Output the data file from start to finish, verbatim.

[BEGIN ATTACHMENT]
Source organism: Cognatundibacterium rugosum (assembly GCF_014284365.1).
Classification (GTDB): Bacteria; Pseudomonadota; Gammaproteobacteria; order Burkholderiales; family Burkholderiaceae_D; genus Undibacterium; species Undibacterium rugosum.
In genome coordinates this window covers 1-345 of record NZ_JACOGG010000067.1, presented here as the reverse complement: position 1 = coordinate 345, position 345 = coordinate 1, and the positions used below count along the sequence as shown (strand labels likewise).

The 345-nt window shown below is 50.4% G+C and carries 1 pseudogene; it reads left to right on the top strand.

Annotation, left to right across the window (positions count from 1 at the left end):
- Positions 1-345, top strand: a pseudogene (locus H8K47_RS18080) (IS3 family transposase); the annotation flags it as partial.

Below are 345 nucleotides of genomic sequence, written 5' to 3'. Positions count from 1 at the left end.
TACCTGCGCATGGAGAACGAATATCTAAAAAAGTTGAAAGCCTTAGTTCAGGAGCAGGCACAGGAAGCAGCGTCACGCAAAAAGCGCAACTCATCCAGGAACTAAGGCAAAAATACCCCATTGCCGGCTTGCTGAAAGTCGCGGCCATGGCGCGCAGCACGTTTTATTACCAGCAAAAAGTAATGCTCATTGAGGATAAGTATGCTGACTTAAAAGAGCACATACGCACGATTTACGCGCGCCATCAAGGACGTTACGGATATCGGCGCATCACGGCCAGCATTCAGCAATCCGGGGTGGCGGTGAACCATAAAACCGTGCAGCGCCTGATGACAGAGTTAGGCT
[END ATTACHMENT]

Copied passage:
Source organism: Cognatundibacterium rugosum (assembly GCF_014284365.1).
Classification (GTDB): Bacteria; Pseudomonadota; Gammaproteobacteria; order Burkholderiales; family Burkholderiaceae_D; genus Undibacterium; species Undibacterium rugosum.
In genome coordinates this window covers 1-345 of record NZ_JACOGG010000067.1, presented here as the reverse complement: position 1 = coordinate 345, position 345 = coordinate 1, and the positions used below count along the sequence as shown (strand labels likewise).

The 345-nt window shown below is 50.4% G+C and carries 1 pseudogene; it reads left to right on the top strand.

Annotation, left to right across the window (positions count from 1 at the left end):
- Positions 1-345, top strand: a pseudogene (locus H8K47_RS18080) (IS3 family transposase); the annotation flags it as partial.

Below are 345 nucleotides of genomic sequence, written 5' to 3'. Positions count from 1 at the left end.
TACCTGCGCATGGAGAACGAATATCTAAAAAAGTTGAAAGCCTTAGTTCAGGAGCAGGCACAGGAAGCAGCGTCACGCAAAAAGCGCAACTCATCCAGGAACTAAGGCAAAAATACCCCATTGCCGGCTTGCTGAAAGTCGCGGCCATGGCGCGCAGCACGTTTTATTACCAGCAAAAAGTAATGCTCATTGAGGATAAGTATGCTGACTTAAAAGAGCACATACGCACGATTTACGCGCGCCATCAAGGACGTTACGGATATCGGCGCATCACGGCCAGCATTCAGCAATCCGGGGTGGCGGTGAACCATAAAACCGTGCAGCGCCTGATGACAGAGTTAGGCT